• Consider potential health concerns when relocating your livestock to the target area and district, such as OJD (Ovine Johne's Disease), BJD (Bovine Johne's Disease), footrot, and drench resistance. Consult local veterinarians to identify any specific considerations or livestock types that should not be introduced, especially if they are pregnant.
  2. Feed:
    • Change of feed may potentially cause health issues, and a 5-in-1 vaccination may become necessary. Consult with a veterinarian about this if needed.
    • Chat to locals to learn about unusual grass species in the area. Some of these grasses may appear healthy but offer poor nutritional value, meaning stock will need supplementary feeding to use these grasses. Examples include Coolatai grass, African love grass, and Blady grass.
  1. Landholder responsibilities:
    • Establish clear responsibilities for stock management, water supply, and feed provision while your livestock are on the agisted property.
  2. Returning home:
    • Prior to bringing your livestock back to your property, consider the contaminants they might carry, such as worms, diseases, and grass seeds. Allocate a quarantine paddock for this purpose.

For more information on this topic, read the agistment guidelines primefact.


Erosion risk increases after a fire due to the lack of groundcover to stabilise the soil and slow down the speed of runoff. Intense burns may also cause soils to repel rather than absorb water, leading to increased runoff and erosion.

Some activities to reduce the risk of erosion and promote the recovery of land include:

  • Removing grazing pressure
  • Minimising soil disturbance by reducing vehicle traffic over the burnt land
  • Slowing the flow of water by using sediment traps such as logs, smaller branches, mulch, hay bales, coir logs
  • Encouraging natural regeneration of native vegetation and pasture
  • Prioritising works to protect the most valuable assets first.


The risk of weed invasion increases after a fire.

Although fire can promote weed growth, it can also provide access to weed infestations. Try to control post-fire germinated weeds before they set seed. Prioritise weed removal to areas where long-lasting weeds are threatening valuable sites and areas of established weeds.

Disturbed areas after a bushfire are particularly vulnerable to weed incursions. Ensure that vehicles and equipment used by contractors and advisors are clean and weed-free.

Ensure fodder is weed-free. Feed-out in a confined area away from drainage lines to reduce the likelihood of weeds being spread.

Building up stock numbers when recovering from a fire is an activity that can introduce weeds. Quarantine new stock in a containment area or paddock to allow weed seed to pass through the animal. Check for weed seed in fleece and continue to check for weeds in areas with new stock.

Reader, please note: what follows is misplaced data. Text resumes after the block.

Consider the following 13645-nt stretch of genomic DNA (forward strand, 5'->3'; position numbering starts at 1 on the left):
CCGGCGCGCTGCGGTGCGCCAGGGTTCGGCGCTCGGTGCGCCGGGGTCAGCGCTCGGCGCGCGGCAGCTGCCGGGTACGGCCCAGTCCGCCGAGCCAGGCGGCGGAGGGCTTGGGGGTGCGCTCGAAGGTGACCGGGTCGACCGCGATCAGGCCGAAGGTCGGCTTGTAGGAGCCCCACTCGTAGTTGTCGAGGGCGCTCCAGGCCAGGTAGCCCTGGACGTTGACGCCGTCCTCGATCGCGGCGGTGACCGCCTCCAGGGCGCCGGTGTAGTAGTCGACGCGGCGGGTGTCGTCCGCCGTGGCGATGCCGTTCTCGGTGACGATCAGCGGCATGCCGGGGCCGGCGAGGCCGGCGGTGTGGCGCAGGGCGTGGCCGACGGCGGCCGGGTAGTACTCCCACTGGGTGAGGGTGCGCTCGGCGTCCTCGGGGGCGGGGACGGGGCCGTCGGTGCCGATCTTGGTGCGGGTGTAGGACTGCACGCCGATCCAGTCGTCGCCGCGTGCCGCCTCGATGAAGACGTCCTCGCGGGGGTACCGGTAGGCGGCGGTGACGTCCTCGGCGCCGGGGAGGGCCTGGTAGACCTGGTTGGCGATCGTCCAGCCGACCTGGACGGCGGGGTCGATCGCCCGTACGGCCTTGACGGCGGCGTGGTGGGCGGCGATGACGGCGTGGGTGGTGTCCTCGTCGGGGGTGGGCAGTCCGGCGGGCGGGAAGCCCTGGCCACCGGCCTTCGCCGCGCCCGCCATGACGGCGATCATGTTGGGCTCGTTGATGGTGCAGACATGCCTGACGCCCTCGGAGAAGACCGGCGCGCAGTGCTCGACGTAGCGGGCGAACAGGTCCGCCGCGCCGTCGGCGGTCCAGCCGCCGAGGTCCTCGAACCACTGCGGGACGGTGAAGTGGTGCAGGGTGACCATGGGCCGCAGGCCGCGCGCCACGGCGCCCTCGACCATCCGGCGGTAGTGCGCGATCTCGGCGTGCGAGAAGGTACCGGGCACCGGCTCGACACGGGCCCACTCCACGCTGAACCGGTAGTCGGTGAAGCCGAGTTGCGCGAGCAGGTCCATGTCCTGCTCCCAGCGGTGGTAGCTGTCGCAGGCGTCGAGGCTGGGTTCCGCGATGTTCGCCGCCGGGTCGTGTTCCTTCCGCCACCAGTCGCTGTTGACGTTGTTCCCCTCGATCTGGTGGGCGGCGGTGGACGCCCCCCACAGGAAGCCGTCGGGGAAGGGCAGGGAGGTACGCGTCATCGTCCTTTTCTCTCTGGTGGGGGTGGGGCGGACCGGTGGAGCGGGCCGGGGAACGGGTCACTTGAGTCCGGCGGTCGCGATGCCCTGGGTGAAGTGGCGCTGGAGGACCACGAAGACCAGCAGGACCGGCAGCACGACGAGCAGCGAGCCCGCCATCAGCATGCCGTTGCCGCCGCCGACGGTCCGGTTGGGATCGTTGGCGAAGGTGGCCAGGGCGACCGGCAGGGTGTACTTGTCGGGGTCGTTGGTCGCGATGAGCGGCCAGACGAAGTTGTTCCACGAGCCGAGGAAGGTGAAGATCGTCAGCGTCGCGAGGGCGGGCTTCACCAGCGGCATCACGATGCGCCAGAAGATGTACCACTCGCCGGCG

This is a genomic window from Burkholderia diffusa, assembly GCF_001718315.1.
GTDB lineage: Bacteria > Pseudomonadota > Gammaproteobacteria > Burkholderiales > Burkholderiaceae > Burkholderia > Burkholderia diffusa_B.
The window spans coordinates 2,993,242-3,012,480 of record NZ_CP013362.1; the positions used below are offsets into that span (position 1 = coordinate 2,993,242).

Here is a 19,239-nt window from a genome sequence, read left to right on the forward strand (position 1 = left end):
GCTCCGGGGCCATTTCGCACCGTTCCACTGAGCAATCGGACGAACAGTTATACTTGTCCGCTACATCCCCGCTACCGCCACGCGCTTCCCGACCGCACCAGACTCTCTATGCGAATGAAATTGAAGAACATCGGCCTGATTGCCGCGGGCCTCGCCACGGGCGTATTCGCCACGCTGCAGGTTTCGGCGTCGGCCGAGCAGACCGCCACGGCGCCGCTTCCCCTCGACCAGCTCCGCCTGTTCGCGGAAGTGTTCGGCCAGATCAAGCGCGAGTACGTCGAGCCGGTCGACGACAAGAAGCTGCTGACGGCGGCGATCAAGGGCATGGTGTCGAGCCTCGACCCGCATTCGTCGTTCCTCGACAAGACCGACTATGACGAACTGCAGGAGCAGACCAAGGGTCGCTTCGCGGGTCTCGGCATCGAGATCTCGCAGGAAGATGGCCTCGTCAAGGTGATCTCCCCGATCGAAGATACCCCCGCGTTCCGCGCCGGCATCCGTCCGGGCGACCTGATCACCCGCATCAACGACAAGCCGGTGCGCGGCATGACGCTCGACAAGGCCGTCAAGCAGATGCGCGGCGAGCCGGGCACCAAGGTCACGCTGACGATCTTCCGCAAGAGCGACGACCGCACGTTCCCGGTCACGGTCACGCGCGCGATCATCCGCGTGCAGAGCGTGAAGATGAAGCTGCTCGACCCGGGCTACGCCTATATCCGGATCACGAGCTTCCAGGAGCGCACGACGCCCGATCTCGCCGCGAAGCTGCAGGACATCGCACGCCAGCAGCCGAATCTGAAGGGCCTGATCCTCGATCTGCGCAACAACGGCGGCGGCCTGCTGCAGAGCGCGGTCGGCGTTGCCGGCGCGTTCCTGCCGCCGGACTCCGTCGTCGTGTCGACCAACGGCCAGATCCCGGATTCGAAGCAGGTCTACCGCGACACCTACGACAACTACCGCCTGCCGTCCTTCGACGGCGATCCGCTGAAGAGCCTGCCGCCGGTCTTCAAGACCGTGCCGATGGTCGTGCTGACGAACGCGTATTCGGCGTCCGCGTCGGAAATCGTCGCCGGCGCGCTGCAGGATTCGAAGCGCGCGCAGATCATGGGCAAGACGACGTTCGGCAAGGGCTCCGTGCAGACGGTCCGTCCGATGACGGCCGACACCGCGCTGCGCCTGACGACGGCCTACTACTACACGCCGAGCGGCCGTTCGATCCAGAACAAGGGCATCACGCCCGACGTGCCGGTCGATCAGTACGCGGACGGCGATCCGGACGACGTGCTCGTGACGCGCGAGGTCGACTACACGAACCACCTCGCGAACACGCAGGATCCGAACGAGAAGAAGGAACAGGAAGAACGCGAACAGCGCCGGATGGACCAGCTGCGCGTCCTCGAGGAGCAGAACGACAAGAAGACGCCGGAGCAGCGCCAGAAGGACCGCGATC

Pest animals

The months after a bushfire are among the best times to control feral animals.

Fox, wild dog and cat control may be vital to protect animals that survived the bushfire. Control of rabbits, hares, goats, deer, feral horses will help reduce grazing pressure on regenerating plants.

Rabbit warrens and fox dens may be exposed. There is an opportunity to clean up warrens and dens with debris and damaged fences.

Wildlife habitat

Only remove burnt material that is a health and safety hazard, such as dead trees that could fall and threaten people’s safety, buildings or fence lines.

Leave any fallen timber where it falls in remnant areas. Fallen wood is the natural way fauna habitat is created and is an essential refuge for wildlife post-fire. Burnt trash and undisturbed ash beds also offer some protection from wind and water erosion following fires and provide better conditions for germination and early regrowth.

In some cases, it may be helpful to provide artificial shelter such as nest boxes for birds and mammals, tin sheets and tiles for reptiles, and chicken wire and shade-cloth shelters for ground-dwelling animals and birds to give them a safe habitat from invasive predators (such as foxes and cats) and nesting areas.

Native vegetation regeneration and revegetation

Usually, the best option is to leave native vegetation to regenerate naturally.

Priority should be given to sensitive weed control to encourage natural regeneration, taking care to prevent any off-target damage to native plants.

Assess the total loss or recovery of native vegetation in spring-summer following the fire. In certain circumstances, supplementary planting with tubestock or direct seeding with native seed can be useful.

Regeneration of revegetation plantings largely depends on the age of the planting and species. Where immature plants have burnt, replanting may be necessary.

Further information and resources

Video series resources

Adapted from content written by Senior Land Services Officer, Brett Littler.

Stack of hay bales in a yard

Managing feed and fodder risks

Read the managing feed and fodder risks article.

Landscape with a fire burning in the background, you can see a herd of cattle in a paddock, with the large hills on fire behind them

Disaster advice

Read more about disaster advice for primary producers.

close up of large black and shiny cows

Animal disposal after a natural disaster

Read more about animal disposal after a natural disaster.

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Landslip repair

Read more about landslip repair following emergencies.

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Managing animal welfare

Read more about managing animal welfare after fire.